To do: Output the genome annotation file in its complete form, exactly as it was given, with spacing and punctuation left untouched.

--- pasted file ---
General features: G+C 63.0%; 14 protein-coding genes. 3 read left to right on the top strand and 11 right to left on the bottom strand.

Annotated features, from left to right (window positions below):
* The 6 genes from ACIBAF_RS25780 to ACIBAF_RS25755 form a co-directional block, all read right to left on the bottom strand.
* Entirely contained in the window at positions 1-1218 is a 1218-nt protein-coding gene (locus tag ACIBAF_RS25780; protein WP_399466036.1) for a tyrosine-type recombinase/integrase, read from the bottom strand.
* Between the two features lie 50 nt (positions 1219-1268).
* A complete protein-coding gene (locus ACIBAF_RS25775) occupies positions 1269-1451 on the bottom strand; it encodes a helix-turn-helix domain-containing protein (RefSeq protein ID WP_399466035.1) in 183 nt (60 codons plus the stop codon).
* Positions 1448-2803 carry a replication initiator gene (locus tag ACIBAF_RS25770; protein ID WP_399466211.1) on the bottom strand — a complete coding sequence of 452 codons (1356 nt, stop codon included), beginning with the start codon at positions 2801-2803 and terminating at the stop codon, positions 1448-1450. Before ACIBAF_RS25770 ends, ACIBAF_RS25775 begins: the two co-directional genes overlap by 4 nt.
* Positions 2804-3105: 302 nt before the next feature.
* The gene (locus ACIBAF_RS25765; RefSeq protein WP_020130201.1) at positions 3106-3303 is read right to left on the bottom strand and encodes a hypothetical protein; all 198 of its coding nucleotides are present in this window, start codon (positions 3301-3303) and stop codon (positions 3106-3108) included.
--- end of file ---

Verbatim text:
General features: G+C 63.0%; 14 protein-coding genes. 3 read left to right on the top strand and 11 right to left on the bottom strand.

Annotated features, from left to right (window positions below):
* The 6 genes from ACIBAF_RS25780 to ACIBAF_RS25755 form a co-directional block, all read right to left on the bottom strand.
* Entirely contained in the window at positions 1-1218 is a 1218-nt protein-coding gene (locus tag ACIBAF_RS25780; protein WP_399466036.1) for a tyrosine-type recombinase/integrase, read from the bottom strand.
* Between the two features lie 50 nt (positions 1219-1268).
* A complete protein-coding gene (locus ACIBAF_RS25775) occupies positions 1269-1451 on the bottom strand; it encodes a helix-turn-helix domain-containing protein (RefSeq protein ID WP_399466035.1) in 183 nt (60 codons plus the stop codon).
* Positions 1448-2803 carry a replication initiator gene (locus tag ACIBAF_RS25770; protein ID WP_399466211.1) on the bottom strand — a complete coding sequence of 452 codons (1356 nt, stop codon included), beginning with the start codon at positions 2801-2803 and terminating at the stop codon, positions 1448-1450. Before ACIBAF_RS25770 ends, ACIBAF_RS25775 begins: the two co-directional genes overlap by 4 nt.
* Positions 2804-3105: 302 nt before the next feature.
* The gene (locus ACIBAF_RS25765; RefSeq protein WP_020130201.1) at positions 3106-3303 is read right to left on the bottom strand and encodes a hypothetical protein; all 198 of its coding nucleotides are present in this window, start codon (positions 3301-3303) and stop codon (positions 3106-3108) included.